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News Research

Where to search for news at Grace Library

What to Look for in the News

While different news resources have varying degrees of reliability, it is important to keep the following in mind when evaluating the reliability of a news resource.

Is the resource

  • factual? Does it present information that can be proven true or false? Or does it present the writer or editor's opinions and personal feelings that cannot be proven?
  • independent? Does the news agency, editor, or journalist have any personal or business relationships with the people or subjects they are covering? If so, they are not an independent source, keep looking!
  • reputable? Does the news agency have a long history of journalistic integrity? Or is it a relatively new company or website with a questionable or unproven background of fact-checking?
  • corroborated? Are the claims the news resource is making verified by other reputable news agencies? Or is this the only place you can find this claim?

While a news resource is not necessarily lying when it is not factual, independent, reputable, or corroborated - good answers to these four questions make a resource's claims stronger and more reliable.

For a list of the most reputable and fact-based news agencies, see this Forbes article, "10 Journalism Brands Where You Find Real Facts Rather Than Alternative Facts."

Spotting Fake News

Fake news is information presented as news that is deliberately false, usually in order to promote an agenda or drive traffic to a website for profit.

It is very important to know what "fake news" is not. News we do not agree with is not "fake news," and opinions are not "fake news" either. It is also not "fake news" when a reputable news agency publishes information that has later been proven false and corrected. Rather, "fake news" is information that was published by an entity who knew the information they were publishing was false in order to fulfill a motive.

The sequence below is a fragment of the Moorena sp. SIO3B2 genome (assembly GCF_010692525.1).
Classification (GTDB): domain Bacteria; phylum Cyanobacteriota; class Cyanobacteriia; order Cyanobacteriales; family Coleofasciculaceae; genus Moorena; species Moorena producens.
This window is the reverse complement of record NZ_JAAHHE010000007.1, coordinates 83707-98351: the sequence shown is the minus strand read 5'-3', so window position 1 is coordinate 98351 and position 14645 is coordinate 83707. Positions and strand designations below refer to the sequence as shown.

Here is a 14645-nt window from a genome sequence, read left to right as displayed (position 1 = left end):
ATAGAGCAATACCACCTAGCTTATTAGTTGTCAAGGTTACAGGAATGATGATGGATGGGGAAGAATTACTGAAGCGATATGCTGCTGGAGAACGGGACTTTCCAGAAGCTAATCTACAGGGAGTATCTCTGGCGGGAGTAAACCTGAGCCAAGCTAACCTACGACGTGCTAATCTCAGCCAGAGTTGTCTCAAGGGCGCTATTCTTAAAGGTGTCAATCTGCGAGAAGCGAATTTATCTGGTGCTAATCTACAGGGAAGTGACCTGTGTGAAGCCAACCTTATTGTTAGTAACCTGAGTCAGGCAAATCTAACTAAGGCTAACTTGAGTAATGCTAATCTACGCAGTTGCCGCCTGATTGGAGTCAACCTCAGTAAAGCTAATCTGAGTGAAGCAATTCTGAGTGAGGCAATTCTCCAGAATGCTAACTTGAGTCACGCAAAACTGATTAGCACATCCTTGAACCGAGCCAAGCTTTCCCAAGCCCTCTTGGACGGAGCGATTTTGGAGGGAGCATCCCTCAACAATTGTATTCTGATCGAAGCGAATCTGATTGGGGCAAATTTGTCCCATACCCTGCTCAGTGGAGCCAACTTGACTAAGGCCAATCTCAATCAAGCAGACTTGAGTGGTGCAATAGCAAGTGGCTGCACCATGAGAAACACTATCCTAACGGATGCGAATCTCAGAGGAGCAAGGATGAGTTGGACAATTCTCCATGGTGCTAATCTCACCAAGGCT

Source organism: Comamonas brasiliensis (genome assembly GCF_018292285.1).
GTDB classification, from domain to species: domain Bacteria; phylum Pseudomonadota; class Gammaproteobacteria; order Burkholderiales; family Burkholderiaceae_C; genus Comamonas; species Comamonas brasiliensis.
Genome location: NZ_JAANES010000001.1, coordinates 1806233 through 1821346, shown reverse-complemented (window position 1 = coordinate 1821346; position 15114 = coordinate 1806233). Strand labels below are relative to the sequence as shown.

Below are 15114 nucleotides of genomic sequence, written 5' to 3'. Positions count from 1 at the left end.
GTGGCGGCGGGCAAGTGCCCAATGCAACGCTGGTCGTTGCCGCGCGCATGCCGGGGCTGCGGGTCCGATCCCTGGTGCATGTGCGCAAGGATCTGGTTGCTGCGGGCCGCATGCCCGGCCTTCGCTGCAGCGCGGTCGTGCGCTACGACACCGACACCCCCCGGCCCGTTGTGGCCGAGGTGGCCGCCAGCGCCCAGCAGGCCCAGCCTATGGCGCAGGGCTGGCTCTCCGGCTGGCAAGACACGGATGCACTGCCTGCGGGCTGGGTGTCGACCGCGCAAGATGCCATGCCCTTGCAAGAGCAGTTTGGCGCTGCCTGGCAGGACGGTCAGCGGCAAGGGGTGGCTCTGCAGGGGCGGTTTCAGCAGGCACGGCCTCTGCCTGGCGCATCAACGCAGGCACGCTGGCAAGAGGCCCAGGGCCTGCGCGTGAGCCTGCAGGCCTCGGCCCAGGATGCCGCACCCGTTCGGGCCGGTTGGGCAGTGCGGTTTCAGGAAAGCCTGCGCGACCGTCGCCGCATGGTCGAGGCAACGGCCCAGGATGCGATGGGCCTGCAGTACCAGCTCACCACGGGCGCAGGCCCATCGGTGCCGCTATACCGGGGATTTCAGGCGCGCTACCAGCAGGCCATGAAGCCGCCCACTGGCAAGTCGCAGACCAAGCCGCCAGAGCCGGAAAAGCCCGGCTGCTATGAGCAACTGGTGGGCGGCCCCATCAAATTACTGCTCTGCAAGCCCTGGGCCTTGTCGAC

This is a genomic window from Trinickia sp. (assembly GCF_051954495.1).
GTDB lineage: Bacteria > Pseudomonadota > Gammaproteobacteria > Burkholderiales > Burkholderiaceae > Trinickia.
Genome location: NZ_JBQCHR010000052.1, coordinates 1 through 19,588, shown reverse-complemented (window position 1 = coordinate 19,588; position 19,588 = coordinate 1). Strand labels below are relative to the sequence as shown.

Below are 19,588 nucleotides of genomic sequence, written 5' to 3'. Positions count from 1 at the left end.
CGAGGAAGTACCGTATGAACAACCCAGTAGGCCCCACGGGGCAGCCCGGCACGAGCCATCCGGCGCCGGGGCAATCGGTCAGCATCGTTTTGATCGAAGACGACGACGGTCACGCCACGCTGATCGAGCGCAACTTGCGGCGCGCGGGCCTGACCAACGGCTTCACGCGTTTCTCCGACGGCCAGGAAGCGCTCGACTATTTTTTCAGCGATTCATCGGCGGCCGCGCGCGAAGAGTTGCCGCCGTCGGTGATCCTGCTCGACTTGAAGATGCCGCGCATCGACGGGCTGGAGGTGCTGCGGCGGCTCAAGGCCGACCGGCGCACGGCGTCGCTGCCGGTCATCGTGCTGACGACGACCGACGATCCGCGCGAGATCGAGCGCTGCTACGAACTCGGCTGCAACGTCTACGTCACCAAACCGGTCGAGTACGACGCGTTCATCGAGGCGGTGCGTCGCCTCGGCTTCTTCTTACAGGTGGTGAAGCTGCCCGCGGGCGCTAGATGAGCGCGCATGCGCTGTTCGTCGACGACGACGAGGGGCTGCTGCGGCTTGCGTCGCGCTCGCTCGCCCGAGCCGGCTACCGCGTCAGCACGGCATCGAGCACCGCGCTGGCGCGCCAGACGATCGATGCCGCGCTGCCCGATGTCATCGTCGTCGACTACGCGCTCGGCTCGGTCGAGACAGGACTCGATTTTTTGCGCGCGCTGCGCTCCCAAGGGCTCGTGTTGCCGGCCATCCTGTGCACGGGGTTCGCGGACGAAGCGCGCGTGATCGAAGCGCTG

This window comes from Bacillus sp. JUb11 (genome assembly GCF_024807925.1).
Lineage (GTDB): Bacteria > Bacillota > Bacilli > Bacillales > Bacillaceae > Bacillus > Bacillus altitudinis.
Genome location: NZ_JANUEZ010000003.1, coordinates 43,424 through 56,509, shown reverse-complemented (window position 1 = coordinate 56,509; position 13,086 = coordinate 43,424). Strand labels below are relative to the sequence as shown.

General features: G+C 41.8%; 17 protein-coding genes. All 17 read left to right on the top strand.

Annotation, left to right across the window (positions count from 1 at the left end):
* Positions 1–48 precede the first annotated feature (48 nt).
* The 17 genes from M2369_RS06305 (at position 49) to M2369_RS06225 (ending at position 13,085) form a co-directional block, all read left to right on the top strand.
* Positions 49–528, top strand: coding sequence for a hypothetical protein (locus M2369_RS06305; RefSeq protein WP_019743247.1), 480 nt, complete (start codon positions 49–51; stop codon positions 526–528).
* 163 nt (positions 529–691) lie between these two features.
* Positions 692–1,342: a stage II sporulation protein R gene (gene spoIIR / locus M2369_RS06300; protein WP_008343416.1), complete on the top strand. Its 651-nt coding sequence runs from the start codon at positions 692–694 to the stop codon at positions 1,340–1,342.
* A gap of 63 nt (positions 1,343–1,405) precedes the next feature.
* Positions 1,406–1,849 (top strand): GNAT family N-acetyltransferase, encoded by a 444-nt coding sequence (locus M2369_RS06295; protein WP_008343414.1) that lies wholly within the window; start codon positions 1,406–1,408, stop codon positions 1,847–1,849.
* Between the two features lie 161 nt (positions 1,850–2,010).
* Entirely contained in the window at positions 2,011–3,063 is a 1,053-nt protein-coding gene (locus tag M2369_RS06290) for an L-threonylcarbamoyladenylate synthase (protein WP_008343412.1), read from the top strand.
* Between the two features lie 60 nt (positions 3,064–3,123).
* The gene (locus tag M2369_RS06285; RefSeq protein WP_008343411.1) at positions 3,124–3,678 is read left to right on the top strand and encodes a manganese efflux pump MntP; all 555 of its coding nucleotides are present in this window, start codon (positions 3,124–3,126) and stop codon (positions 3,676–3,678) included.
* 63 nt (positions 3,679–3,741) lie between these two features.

Snopes is a reputable fact-checking resource. However, just like all news resources, fact-checking websites have to be evaluated for their reliability as well.

 

an infographic on how to spot fake news

This infographic is presented courtesy of the International Federation of Library Associations (IFLA).

Evaluating Bias

Bias in a news resource does not necessarily make the source weak or unreliable. Bias simply has to be recognized and accounted for when evaluating their claims.

Bias is an unjustified favoritism for one person, thing, or idea over another. In today's information environment, you will find bias almost everywhere - from the most reputable news agencies to the most unreliable internet blogs, and even within ourselves. 

Confirmation bias refers to a person's natural tendency to believe facts that fit their preconceived worldview and reject facts that do not. Some news outlets, blogs, and independent media purposefully use confirmation bias as a way to promote their own agenda. By reinforcing the natural biases of their audience, they can skew the truth to fit a certain narrative about the world. When consuming news, always pay attention to your own biases, and allow yourself to be open to challenges and new ways of thinking.

When considering whether a news source you are evaluating is biased and whether this renders their claims unreliable, evaluate their motive or agenda. Does the agency release information for the public good, or are they attempting to sway public opinion in favor of one person or idea?

If you believe a news source may be biased, refer to the same four questions: is the resource factual, independent, reputable, and are their claims corroborated? When in doubt, find another news source who has independently corroborated the claims being made.

Who checks the facts?

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